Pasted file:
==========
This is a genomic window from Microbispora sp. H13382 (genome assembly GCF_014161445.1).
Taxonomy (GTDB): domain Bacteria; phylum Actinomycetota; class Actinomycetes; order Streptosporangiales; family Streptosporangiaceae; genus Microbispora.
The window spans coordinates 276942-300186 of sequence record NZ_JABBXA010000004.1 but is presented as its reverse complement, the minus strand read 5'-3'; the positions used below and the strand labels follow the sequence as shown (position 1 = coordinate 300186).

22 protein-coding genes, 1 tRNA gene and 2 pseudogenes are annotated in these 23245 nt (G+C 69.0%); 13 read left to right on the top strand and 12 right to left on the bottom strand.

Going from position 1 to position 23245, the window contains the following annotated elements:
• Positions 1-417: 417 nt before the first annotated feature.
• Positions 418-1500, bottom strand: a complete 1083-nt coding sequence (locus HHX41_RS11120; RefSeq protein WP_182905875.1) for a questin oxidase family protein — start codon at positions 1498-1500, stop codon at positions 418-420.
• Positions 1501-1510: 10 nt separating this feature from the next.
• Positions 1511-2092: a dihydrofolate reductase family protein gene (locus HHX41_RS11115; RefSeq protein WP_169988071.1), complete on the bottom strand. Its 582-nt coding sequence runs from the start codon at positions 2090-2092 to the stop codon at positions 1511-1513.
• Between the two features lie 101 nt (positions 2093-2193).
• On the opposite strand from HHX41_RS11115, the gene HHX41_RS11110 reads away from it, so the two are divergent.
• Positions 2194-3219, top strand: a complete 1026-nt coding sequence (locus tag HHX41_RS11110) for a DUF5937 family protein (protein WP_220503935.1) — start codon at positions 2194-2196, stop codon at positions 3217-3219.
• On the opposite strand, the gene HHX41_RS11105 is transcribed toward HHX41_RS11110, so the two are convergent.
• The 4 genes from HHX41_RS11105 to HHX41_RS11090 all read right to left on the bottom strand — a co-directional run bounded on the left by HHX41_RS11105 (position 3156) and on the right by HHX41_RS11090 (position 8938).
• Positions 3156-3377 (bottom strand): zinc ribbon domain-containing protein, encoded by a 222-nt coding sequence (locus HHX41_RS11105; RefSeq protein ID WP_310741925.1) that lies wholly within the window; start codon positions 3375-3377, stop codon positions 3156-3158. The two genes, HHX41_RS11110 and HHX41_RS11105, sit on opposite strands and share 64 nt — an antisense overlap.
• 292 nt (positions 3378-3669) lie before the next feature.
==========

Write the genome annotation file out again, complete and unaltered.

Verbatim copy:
This is a genomic window from Microbispora sp. H13382 (genome assembly GCF_014161445.1).
Taxonomy (GTDB): domain Bacteria; phylum Actinomycetota; class Actinomycetes; order Streptosporangiales; family Streptosporangiaceae; genus Microbispora.
The window spans coordinates 276942-300186 of sequence record NZ_JABBXA010000004.1 but is presented as its reverse complement, the minus strand read 5'-3'; the positions used below and the strand labels follow the sequence as shown (position 1 = coordinate 300186).

22 protein-coding genes, 1 tRNA gene and 2 pseudogenes are annotated in these 23245 nt (G+C 69.0%); 13 read left to right on the top strand and 12 right to left on the bottom strand.

Going from position 1 to position 23245, the window contains the following annotated elements:
• Positions 1-417: 417 nt before the first annotated feature.
• Positions 418-1500, bottom strand: a complete 1083-nt coding sequence (locus HHX41_RS11120; RefSeq protein WP_182905875.1) for a questin oxidase family protein — start codon at positions 1498-1500, stop codon at positions 418-420.
• Positions 1501-1510: 10 nt separating this feature from the next.
• Positions 1511-2092: a dihydrofolate reductase family protein gene (locus HHX41_RS11115; RefSeq protein WP_169988071.1), complete on the bottom strand. Its 582-nt coding sequence runs from the start codon at positions 2090-2092 to the stop codon at positions 1511-1513.
• Between the two features lie 101 nt (positions 2093-2193).
• On the opposite strand from HHX41_RS11115, the gene HHX41_RS11110 reads away from it, so the two are divergent.
• Positions 2194-3219, top strand: a complete 1026-nt coding sequence (locus tag HHX41_RS11110) for a DUF5937 family protein (protein WP_220503935.1) — start codon at positions 2194-2196, stop codon at positions 3217-3219.
• On the opposite strand, the gene HHX41_RS11105 is transcribed toward HHX41_RS11110, so the two are convergent.
• The 4 genes from HHX41_RS11105 to HHX41_RS11090 all read right to left on the bottom strand — a co-directional run bounded on the left by HHX41_RS11105 (position 3156) and on the right by HHX41_RS11090 (position 8938).
• Positions 3156-3377 (bottom strand): zinc ribbon domain-containing protein, encoded by a 222-nt coding sequence (locus HHX41_RS11105; RefSeq protein ID WP_310741925.1) that lies wholly within the window; start codon positions 3375-3377, stop codon positions 3156-3158. The two genes, HHX41_RS11110 and HHX41_RS11105, sit on opposite strands and share 64 nt — an antisense overlap.
• 292 nt (positions 3378-3669) lie before the next feature.